Aston Martin is on course to become Red Bull Racing’s title sponsor from 2018 with speculation being it may even supply engines in the near future.
Despite team principal Christian Horner refused to reveal anything when speaking to Motorort.com, reliable sources have said the deal is likely to be confirmed in the coming weeks.
“You can speculate all you like but I’m not going to confirm anything,” Horner said.
“We’ve got a great relationship with Aston, obviously working on and developing the Valkyrie hypercar for them.
“They’re doing a great job, the product is great, and they’ve got a lot of great stuff in the pipeline. There will be news to follow in weeks to come.”
Horner also hinted at something when speaking with Sky F1 after qualifying in Singapore saying that some announcement was coming to do with a manufacturer, specifically stating that it was nothing to do with Porsche, who is interested in joining from 2021.
The two parties have been together since 2016 with both sponsorship of the F1 outfit and a collaboration on the new Valkyrie hypercar headed by Adrian Newey.
Aston Martin’s CEO Andy Palmer, who previously put together the Red Bull-Infinity partnership which lasted from 2011 to 2015, said Aston and Red Bull wanted to expand their partnership and that the former is taking a keen interest in the 2021 engine regulations.
“It’s fair to say that one of the reasons I’m here today is to discuss what next season looks like,” Palmer told Motorsport.com. “And within that context, do we or don’t we provide an independent engine in 2021? And then join the dots.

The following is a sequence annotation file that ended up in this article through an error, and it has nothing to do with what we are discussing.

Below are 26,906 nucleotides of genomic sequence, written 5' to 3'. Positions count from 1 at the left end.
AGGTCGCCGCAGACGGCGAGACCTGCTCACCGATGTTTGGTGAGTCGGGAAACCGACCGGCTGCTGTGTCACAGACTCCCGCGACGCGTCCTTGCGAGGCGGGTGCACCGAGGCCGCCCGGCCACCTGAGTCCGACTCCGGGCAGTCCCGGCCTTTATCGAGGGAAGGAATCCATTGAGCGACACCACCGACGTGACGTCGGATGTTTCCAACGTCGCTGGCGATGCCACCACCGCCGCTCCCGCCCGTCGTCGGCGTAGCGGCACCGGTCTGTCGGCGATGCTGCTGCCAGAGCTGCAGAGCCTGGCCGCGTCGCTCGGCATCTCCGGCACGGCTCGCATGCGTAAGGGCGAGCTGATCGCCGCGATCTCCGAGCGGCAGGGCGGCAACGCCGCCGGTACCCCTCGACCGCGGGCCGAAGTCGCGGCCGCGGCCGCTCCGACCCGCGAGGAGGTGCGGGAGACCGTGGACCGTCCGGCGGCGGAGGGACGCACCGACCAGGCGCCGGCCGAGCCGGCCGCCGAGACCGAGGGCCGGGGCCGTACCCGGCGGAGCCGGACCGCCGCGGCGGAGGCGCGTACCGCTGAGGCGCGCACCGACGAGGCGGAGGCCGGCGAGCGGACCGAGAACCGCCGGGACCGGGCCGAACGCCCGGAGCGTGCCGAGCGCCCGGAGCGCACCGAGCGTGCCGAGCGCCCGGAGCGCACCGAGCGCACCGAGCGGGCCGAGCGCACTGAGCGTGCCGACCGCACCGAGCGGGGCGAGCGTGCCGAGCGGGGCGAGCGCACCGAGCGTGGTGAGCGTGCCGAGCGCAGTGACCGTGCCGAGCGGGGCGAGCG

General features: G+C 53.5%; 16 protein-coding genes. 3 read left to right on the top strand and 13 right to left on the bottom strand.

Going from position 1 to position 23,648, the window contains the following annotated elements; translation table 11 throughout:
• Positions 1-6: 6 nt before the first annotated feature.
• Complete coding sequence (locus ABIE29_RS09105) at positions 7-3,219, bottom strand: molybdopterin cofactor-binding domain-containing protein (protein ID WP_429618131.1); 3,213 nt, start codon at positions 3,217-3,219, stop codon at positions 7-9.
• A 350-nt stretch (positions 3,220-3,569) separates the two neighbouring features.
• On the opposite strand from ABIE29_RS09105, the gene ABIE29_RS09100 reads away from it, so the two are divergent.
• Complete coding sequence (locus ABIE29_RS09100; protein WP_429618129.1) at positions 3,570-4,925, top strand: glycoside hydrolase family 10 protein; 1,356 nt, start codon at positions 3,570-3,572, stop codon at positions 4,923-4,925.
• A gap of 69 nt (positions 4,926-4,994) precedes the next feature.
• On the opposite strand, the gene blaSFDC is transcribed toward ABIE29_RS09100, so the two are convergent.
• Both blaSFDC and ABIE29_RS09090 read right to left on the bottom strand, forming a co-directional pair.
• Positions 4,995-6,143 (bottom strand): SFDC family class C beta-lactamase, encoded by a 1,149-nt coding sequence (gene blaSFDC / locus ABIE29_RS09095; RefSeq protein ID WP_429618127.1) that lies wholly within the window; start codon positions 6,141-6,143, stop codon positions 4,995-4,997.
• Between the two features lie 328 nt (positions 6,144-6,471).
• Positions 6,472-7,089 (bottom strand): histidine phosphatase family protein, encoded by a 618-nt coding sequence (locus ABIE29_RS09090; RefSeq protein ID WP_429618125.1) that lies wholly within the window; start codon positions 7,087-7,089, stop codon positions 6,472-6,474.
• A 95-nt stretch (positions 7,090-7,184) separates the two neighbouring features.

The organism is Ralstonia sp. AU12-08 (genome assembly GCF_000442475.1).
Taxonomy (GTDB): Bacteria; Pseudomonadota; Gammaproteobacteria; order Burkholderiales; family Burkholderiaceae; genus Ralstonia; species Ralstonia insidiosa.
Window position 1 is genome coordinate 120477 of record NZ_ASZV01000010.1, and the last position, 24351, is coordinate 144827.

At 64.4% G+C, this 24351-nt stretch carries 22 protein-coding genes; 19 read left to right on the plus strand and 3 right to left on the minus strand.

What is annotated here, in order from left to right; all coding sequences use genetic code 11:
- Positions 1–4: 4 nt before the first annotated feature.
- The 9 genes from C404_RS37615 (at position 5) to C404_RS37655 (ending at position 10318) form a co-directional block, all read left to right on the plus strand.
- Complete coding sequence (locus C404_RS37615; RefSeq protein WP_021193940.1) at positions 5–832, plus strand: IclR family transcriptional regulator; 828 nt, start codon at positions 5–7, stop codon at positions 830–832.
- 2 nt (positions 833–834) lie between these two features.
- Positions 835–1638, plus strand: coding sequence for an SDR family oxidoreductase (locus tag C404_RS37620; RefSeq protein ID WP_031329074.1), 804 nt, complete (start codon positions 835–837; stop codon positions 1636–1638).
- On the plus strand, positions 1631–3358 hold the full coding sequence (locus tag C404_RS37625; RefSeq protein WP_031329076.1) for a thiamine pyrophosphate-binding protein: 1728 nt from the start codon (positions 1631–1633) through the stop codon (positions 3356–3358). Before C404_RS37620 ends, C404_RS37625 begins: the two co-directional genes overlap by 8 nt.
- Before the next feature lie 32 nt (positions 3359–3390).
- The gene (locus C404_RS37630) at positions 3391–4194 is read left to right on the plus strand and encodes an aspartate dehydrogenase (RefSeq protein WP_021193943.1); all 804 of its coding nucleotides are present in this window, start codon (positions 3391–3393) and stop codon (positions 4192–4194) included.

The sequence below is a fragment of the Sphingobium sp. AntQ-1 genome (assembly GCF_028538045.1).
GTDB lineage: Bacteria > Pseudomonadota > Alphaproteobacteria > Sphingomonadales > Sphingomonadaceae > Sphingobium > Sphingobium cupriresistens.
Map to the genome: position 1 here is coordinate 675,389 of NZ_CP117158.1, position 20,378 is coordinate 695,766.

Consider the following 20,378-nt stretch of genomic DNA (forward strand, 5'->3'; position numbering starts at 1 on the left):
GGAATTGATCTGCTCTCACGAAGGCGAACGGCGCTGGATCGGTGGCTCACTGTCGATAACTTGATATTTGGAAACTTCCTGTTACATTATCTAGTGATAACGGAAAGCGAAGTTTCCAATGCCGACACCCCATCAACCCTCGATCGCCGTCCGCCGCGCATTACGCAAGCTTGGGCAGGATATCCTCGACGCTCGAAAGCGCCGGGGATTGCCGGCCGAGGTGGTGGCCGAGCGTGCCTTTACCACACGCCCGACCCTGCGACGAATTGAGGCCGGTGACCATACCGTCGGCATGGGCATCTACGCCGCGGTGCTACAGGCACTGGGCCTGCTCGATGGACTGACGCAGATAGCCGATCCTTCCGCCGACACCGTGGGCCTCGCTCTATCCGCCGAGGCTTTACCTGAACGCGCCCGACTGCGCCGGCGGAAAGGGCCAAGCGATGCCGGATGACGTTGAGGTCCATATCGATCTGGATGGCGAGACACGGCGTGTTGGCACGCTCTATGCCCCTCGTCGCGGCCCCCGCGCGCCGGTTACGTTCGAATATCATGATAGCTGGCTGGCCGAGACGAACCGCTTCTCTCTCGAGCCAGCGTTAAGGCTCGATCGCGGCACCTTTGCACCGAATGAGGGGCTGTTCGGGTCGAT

“We like the sport and we are a company that aspires to be as valuable as Ferrari. That doesn’t mean that we have to copy Ferrari in every way, shape and form. We’re stronger in WEC, but having a presence in F1 is interesting.”
“I don’t know what will happen with the engine,” he added
“That will depend on how serious the FIA is about bringing the spectacle back to the sport.
“As a company we kind of sit in the same world as F1, often with the same engineers. So the technical capability exists, it’s just a matter of money.
“Up to a point it’s OK, but if we are going to continue to have heat recovery systems, no cap on the spend, and as many dynamometer hours as you like, the we’ll check out.
“But if there is a way of making it work, I think the sport would be a lot richer.”